[fil-uh-mel] /ˈfɪl əˌmɛl/
poetic names for a nightingale
“nightingale,” late 14c., from Greek Philomela, poetic name of the nightingale, in mythology the daughter of Pandion, transformed into a nightingale; probably literally “lover of song,” from philos “loving” + melos “a tune, song;” but perhaps “lover of apples” (Greek mela). In the myth, proper name of Pandion’s daughter, who was turned into a nightingale (Ovid).
[fil-uh-mee-luh] /ˌfɪl əˈmi lə/ noun 1. Classical Mythology. an Athenian princess who was raped by her brother-in-law Tereus and was subsequently avenged and transformed into a nightingale. 2. (lowercase) . [fil-uh-mel] /ˈfɪl əˌmɛl/ noun, Literary. 1. the nightingale. /ˌfɪləʊˈmiːlə/ noun 1. (Greek myth) an Athenian princess, who was raped and had her tongue cut out […]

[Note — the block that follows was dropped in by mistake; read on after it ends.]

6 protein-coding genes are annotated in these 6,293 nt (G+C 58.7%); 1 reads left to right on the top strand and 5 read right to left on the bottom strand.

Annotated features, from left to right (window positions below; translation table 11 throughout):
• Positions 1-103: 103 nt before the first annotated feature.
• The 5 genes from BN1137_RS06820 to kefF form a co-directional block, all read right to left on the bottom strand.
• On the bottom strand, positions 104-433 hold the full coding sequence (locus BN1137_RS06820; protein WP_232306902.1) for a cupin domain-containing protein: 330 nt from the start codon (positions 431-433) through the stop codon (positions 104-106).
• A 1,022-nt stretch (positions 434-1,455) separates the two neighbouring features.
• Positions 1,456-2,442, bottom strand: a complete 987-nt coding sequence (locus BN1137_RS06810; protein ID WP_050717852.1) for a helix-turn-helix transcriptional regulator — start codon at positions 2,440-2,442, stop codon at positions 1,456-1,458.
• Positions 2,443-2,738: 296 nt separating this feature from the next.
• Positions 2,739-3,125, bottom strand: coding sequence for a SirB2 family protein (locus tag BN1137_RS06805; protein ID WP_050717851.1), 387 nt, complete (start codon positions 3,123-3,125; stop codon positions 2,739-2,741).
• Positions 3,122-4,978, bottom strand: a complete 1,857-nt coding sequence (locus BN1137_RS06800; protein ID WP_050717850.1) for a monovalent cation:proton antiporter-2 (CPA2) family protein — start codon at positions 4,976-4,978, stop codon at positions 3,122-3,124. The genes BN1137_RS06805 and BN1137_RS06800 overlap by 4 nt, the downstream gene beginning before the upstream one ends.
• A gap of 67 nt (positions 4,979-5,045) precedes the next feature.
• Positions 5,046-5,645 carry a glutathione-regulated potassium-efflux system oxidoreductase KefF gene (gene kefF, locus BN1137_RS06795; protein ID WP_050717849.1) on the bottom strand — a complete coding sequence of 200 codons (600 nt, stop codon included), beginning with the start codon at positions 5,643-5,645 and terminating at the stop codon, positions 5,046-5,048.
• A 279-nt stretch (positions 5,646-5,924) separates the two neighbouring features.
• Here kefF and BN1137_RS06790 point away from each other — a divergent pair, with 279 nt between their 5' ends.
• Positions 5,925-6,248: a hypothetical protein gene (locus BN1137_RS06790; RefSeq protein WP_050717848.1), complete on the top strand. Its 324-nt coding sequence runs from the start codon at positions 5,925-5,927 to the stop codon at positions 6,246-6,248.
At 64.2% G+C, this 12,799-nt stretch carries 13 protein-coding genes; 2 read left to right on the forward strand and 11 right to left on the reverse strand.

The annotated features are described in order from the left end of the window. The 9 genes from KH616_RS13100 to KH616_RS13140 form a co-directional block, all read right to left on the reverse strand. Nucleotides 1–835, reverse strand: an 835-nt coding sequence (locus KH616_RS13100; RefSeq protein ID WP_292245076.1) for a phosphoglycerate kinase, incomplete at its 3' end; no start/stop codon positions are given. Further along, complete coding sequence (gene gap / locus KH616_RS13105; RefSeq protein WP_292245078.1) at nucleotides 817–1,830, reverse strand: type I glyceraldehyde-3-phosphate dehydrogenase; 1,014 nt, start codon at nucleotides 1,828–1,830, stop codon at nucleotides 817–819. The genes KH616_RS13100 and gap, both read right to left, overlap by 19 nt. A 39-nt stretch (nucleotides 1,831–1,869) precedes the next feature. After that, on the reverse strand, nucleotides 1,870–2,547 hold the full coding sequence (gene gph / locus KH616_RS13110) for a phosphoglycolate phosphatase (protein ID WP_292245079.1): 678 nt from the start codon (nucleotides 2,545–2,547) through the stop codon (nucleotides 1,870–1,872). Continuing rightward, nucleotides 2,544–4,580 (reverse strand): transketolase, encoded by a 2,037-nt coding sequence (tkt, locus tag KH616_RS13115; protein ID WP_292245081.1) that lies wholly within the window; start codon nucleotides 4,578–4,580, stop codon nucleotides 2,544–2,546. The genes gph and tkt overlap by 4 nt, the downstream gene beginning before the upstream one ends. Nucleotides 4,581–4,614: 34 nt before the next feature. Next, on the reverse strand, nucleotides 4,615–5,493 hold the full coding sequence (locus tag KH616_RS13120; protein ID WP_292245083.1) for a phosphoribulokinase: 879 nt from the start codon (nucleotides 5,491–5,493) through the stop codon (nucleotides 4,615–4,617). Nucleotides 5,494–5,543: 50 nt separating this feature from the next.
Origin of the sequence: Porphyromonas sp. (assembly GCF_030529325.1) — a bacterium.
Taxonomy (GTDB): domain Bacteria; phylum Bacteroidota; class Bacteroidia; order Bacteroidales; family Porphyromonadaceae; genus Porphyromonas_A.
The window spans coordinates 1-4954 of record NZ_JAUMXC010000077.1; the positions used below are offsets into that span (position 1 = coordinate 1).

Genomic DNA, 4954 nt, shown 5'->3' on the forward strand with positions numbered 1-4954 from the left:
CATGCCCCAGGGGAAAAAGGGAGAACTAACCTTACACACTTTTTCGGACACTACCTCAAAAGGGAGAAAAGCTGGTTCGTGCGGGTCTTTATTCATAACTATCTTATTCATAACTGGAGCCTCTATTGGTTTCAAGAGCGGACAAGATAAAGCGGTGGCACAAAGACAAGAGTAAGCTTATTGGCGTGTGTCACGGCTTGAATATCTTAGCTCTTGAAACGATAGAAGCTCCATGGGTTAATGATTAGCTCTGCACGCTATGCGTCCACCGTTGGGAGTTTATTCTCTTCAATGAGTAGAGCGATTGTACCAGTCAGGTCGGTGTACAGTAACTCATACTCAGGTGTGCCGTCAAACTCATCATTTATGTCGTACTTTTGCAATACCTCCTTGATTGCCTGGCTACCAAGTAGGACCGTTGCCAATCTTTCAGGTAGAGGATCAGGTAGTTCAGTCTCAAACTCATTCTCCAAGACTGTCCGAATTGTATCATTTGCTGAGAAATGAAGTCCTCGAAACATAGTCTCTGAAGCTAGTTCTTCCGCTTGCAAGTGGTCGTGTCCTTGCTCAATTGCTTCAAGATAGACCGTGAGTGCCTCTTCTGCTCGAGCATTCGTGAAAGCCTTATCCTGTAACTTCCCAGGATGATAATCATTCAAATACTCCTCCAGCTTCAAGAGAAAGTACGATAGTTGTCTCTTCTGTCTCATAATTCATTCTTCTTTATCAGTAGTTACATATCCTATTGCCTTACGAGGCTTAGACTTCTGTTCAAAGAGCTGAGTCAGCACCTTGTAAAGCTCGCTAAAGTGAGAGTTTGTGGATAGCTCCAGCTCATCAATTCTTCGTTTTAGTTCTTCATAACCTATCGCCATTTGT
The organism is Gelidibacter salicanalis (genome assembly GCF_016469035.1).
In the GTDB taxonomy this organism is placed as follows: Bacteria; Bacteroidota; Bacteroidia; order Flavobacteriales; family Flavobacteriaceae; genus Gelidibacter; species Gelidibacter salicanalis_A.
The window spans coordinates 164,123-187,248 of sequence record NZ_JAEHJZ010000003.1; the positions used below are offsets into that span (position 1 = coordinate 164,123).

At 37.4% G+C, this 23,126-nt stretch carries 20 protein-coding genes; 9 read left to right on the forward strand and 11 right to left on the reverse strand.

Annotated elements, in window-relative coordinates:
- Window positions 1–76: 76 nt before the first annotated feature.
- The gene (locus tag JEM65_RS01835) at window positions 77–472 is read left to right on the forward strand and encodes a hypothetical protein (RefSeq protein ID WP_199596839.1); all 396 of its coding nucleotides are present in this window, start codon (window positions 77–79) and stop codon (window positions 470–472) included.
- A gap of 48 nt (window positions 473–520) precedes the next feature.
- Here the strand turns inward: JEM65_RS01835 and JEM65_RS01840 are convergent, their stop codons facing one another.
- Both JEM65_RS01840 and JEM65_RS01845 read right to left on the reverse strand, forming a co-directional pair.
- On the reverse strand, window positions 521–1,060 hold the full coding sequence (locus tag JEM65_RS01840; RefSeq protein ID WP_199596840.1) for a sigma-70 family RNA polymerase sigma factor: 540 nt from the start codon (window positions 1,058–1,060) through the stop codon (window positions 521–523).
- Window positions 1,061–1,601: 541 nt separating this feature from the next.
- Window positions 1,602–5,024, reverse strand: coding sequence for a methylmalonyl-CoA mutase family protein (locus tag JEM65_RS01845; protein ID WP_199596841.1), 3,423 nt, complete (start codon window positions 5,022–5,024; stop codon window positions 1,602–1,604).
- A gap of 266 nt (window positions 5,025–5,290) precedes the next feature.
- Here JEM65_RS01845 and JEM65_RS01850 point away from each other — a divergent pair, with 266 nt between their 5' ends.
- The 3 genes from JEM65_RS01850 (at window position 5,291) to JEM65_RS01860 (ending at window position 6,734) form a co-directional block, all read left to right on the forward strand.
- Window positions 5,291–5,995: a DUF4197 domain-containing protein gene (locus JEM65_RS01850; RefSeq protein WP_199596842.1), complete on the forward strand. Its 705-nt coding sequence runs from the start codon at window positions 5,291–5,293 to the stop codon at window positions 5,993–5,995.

[fil-oh-muh-lahy-deez] /ˌfɪl oʊ məˈlaɪ diz/ noun, Classical Mythology. 1. a king of Lesbos who wrestled and killed every opponent until he himself was defeated by Odysseus.
[fil-uh-pee-nuh] /ˌfɪl əˈpi nə/ noun 1. a custom, presumably of German origin, in which two persons share the kernels of a nut and determine that one shall receive a forfeit from the other at a later time upon the saying of a certain word or the performance of a certain action. 2. the thing shared. […]
noun a fear of love, falling in love Word Origin Greek philos ‘loving’ n. by 1976, from philo- + -phobia.